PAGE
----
Wednesday, February 1, 2006
Flashback: Adaboy Patents Targeted In-Game Ads Method
(image source: Ghost Sites)
US Patent 6036601, filed on Feb. 24, 1999 by William Heckel, the CTO of Adaboy (now gone, read story), approved on March 14, 2000: "Method for advertising over a computer network utilizing virtual environments of games."
A method is provided for advertising within the virtual environments of games. Default images of games are replaced by alternative textures having advertisements implemented therein. An ad server coordinates the matching of ads to demographic data of the game player and properly accommodates ads in formats from game information provided by game sources. The game player is visually influenced by advertisements as he or she views the virtual world of the game, as plug-in software replaces the default images with virtual pictures and figures utilizing an advertisement. View statistics are retrieved from the game player's computer or console to rate viewing effectiveness for ad placement confirmation and billing purposes.
PGTech.org, Oct.2000: "Adaboy Inc. is carefully surveying the competitive landscape, watching for any infringements on its patent on the business method and the technology for scattering ads throughout online computer games. Campbell is convinced he’s cornered what could be a very big market. The number of people playing games on the Internet has jumped from thousands to millions in just a few years, and Adaboy’s technology could create revenue streams that would encourage game developers to produce still more games, and distribute them for free. Campbell has already inked deals with several game providers, and companies including H.J. Heinz Co., General Nutrition Centers, and Stargate Industries LLC are now placing ads via Adaboy. Problem is, Adaboy isn’t the only company taking aim at the gaming market."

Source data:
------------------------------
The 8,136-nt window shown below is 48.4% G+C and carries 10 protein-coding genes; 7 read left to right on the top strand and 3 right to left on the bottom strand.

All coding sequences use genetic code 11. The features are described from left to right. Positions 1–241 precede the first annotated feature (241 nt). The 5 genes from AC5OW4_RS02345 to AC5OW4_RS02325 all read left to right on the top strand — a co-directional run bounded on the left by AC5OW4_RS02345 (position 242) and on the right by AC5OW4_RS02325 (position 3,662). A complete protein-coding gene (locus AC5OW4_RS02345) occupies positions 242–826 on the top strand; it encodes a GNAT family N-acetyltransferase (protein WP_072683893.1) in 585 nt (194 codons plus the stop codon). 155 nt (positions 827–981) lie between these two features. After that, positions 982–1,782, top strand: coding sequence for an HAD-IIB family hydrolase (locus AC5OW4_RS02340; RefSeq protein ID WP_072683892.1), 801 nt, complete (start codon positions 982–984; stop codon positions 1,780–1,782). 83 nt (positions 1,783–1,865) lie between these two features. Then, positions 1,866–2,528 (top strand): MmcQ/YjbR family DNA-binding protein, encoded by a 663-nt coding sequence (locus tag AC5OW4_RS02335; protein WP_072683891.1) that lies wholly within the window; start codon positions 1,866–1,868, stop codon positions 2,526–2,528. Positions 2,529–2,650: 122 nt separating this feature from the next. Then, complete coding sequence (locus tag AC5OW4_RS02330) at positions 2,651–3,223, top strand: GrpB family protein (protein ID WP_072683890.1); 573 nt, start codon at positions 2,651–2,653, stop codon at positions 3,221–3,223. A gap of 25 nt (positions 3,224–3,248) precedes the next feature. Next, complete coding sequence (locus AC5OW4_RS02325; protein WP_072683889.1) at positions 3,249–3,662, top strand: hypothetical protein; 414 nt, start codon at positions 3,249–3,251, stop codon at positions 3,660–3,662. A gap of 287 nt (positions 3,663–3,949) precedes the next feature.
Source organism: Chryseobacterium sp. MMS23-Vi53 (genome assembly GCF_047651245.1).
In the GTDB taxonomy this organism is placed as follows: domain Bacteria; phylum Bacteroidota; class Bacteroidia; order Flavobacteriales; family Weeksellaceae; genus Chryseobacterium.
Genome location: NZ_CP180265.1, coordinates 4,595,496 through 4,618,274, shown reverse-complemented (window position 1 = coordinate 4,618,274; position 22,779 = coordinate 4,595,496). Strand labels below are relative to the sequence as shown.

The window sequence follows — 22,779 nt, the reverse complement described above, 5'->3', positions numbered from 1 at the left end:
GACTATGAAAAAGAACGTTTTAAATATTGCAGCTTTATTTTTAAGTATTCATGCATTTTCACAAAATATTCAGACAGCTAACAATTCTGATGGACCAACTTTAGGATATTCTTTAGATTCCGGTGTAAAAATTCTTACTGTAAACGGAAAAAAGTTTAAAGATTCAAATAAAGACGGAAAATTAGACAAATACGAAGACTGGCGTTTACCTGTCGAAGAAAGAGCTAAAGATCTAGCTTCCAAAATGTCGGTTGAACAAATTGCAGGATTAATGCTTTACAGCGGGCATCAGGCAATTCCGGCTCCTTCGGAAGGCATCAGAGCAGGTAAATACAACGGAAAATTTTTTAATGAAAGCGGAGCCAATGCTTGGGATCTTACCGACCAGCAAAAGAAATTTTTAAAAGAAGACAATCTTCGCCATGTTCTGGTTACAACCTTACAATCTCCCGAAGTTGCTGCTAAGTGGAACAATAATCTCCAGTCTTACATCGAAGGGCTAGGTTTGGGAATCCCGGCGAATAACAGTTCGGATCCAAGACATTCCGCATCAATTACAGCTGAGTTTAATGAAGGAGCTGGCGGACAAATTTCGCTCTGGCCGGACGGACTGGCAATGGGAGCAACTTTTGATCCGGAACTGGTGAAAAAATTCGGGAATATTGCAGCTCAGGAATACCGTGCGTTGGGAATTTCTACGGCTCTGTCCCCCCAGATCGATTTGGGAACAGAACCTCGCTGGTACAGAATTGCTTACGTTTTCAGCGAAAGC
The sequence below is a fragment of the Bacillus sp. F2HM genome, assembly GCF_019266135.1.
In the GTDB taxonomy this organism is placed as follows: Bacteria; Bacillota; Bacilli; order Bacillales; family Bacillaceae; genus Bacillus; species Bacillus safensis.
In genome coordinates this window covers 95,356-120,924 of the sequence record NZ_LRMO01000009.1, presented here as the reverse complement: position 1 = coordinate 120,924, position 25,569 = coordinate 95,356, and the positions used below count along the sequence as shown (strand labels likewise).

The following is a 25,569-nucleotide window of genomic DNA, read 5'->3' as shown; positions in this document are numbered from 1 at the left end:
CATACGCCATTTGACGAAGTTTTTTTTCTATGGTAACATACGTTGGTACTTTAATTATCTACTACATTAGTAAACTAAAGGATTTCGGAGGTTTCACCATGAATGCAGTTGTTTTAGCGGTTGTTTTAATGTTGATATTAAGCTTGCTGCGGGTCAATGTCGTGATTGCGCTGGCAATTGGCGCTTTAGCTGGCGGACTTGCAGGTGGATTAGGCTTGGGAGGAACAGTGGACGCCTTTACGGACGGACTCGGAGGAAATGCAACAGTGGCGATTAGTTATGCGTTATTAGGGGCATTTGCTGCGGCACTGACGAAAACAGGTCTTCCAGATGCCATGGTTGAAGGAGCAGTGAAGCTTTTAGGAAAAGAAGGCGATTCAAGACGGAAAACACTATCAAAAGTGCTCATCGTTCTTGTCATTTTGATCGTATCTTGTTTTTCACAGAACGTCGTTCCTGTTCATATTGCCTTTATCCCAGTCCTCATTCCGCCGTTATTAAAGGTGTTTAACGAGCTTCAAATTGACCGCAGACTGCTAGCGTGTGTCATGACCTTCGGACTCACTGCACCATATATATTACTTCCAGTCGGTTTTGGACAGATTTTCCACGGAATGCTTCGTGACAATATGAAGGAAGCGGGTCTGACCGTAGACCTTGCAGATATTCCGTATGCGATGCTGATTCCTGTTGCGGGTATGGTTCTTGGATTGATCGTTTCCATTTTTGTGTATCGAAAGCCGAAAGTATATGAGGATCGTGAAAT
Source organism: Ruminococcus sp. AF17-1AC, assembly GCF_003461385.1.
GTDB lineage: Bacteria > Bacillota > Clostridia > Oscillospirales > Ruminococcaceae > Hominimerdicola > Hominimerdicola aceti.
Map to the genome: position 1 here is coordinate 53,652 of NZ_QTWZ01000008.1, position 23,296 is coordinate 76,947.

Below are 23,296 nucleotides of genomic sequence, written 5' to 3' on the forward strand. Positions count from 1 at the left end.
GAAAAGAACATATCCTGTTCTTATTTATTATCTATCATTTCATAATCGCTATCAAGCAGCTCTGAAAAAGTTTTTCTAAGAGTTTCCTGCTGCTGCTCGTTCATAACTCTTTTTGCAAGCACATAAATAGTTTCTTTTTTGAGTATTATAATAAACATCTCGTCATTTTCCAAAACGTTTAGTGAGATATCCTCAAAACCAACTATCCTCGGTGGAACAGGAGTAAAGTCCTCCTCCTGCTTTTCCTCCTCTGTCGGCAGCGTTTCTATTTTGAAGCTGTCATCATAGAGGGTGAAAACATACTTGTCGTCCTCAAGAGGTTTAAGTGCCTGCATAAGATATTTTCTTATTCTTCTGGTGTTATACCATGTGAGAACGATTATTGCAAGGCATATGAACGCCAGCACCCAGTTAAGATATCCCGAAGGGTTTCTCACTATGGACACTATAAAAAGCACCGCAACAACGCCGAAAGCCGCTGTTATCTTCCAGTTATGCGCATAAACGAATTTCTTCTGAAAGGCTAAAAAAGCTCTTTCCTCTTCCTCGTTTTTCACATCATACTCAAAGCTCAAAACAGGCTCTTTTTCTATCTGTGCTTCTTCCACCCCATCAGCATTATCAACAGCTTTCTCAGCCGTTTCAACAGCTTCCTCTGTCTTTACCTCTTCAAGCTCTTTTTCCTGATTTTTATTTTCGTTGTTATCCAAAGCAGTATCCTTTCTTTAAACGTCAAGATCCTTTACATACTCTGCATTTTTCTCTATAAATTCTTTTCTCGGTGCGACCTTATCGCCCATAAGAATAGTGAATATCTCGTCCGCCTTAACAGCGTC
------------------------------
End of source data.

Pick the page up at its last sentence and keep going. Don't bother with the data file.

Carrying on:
Bizjournals.com, Sept.29, 2000: Adaboy Founders Depart Fledgling Sofware Firm
An article published in Clickz in 2000 lists players in the game advertising space: Adaboy (site dead, see archive), Radiate (site dead, see archive), Games Advertising.
Seems like late dot-com years saw the first in-game ads bubble. Questions: do existing in-game companies infringe the patent? Would be interesting to talk to the people who worked at Adaboy (William Heckel (CTO, bill at billheckel.com), Craig Campbell (CEO), Scott Campbell (VP Sales).